Rooibos (Afrikaans for red bush) (scientific name Aspalathus linearis) is a member of the legume family of plants and is used to make an infusion or ptisane (herbal tea). Commonly called African Red Tea, the product has been popular in South Africa for generations and is now consumed in many countries.
In South Africa it is more usual to drink rooibos with milk and sugar, but elsewhere it is usually served without. The flavour of rooibos tea is often described as being sweet (without sugar added) and slightly nutty. Preparation of rooibos tea is essentially the same as black tea save that the flavour is improved by longer brewing. The resulting brew is a reddish brown color, perhaps explaining why rooibos is sometimes referred to as “red tea.”
Rooibos is becoming more popular in Western countries particularly amongst health-conscious consumers, who appreciate it for its high level of antioxidants and lack of caffeine. Recently in South Africa several coffee shops began selling red espresso, which is concentrated rooibos served and presented in the style of ordinary espresso (which is normally coffee based). This has given rise to rooibos related variations of coffee drinks like red lattes and red cappuccinos.
Although rooibos was first reported in 1772 by botanist Carl Thunberg, the Khoisan people of the area had been using it for ages and were aware of its medicinal value. The Dutch settlers to the Cape adopted rooibos as an alternative to black tea, an expensive commodity for the settlers who relied on supply ships from Europe. Until the 19th century, however, Dutch usage of the tea was minimal.
In 1903, Benjamin Ginsberg (a Russian settler to the Cape and descendant of a famous tea family) realised the potential of rooibos and began trading with the local Khoisan people who were harvesting it. He sold his “Mountain Tea” to settlers in the Cape and shortly became the first exporter of rooibos using contacts from the family tea business.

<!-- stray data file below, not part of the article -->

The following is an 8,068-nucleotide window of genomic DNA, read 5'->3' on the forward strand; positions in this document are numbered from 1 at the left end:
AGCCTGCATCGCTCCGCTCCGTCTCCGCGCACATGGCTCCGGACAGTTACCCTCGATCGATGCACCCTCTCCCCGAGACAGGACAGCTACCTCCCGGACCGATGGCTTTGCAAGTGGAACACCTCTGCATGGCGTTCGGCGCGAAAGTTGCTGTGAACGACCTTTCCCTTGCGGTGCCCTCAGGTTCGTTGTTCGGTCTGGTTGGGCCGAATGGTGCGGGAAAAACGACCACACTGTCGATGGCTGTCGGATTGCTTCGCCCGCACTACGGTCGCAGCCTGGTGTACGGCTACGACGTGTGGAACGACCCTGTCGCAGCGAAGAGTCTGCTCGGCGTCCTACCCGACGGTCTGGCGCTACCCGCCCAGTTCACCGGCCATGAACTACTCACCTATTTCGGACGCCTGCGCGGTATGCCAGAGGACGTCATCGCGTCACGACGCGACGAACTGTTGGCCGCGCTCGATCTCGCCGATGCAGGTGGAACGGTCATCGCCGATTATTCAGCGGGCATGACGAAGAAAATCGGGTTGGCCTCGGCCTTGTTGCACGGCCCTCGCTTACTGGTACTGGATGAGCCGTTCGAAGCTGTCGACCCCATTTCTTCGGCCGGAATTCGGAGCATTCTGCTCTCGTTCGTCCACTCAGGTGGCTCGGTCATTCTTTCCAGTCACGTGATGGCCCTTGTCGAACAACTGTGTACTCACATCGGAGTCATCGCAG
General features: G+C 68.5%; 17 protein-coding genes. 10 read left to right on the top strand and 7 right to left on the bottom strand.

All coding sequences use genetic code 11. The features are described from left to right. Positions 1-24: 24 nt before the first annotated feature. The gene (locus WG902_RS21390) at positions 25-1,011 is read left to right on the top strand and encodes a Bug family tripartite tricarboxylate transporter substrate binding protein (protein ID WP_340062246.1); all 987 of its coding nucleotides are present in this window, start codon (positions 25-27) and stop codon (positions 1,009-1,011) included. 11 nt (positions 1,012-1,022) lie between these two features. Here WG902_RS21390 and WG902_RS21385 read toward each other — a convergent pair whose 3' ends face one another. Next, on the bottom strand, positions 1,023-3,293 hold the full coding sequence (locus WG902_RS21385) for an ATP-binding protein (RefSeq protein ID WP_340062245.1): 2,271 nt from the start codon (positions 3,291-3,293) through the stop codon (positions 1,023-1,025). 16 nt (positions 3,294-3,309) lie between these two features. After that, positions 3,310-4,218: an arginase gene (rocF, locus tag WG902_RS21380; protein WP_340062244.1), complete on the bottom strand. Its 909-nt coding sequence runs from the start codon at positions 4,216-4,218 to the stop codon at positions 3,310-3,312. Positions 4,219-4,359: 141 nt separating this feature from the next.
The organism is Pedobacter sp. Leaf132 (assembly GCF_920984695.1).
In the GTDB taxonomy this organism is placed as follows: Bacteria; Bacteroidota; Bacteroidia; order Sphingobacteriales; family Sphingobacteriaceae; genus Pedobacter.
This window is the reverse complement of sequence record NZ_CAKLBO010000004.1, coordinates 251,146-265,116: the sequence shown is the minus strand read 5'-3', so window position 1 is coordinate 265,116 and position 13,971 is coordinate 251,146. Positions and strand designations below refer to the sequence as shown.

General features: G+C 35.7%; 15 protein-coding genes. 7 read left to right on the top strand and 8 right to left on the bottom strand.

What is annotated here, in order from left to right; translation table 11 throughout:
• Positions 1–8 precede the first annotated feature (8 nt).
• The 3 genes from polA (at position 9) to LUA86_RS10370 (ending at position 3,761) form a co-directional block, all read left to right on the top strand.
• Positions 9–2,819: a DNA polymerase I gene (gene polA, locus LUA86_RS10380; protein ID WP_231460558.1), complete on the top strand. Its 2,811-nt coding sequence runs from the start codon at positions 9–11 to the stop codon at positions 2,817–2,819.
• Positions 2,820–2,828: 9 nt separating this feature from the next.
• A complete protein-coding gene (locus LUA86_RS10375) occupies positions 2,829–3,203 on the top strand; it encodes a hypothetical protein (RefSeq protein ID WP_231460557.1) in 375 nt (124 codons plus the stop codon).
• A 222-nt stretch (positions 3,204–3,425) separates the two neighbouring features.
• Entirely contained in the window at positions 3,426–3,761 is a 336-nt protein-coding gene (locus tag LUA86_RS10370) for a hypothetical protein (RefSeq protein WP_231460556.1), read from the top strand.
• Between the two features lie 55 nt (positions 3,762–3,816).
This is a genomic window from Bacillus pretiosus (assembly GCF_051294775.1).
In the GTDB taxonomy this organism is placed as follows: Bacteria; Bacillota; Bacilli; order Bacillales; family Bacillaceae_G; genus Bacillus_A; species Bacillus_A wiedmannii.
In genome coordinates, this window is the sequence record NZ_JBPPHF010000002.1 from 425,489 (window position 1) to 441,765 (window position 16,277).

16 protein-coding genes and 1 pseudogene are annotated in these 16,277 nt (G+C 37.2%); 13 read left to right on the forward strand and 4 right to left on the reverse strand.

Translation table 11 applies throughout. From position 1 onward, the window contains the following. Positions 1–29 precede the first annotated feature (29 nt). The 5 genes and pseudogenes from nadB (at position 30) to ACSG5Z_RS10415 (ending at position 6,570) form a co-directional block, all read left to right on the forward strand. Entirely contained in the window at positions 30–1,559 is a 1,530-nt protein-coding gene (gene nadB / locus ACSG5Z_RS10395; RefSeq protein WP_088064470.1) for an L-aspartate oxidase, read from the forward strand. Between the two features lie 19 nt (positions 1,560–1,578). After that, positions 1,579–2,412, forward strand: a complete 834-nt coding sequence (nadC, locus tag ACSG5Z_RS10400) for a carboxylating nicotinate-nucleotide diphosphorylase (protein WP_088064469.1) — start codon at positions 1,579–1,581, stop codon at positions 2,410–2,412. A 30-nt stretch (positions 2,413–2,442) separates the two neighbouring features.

In the 1930s, Ginsberg convinced a local doctor to experiment with cultivation of the plant. The attempts were successful, which led Ginsberg to encourage local farmers to cultivate the plant in the hope that it would become a profitable venture. The first attempts at large volume cultivation were a disaster due to the small size of the seeds. They are no larger than a grain of sand and so were difficult to find and gather. This resulted in the seeds soaring to an astounding £80 a pound, which was far too expensive for local farmers.
Fortunately for Ginsberg, who employed collectors of the seeds, one woman had found a rather unusual source of supply. While other collectors only brought in matchbox-sized quantities of the seed, she continually delivered large bags and was eventually persuaded to share her secret. She chanced upon ants dragging seed one day, while she was searching for the minute seeds. She followed their trail back to their nest and, on breaking it open, found a granary.
Since then, rooibos has grown in popularity in South Africa and since about 2002 or so, has gained considerable momentum in the worldwide market. There are now (as of early 2007) a growing number of brand-name tea companies which sell this tasty tea either straight or as a componant in an ever-growing variety of blends.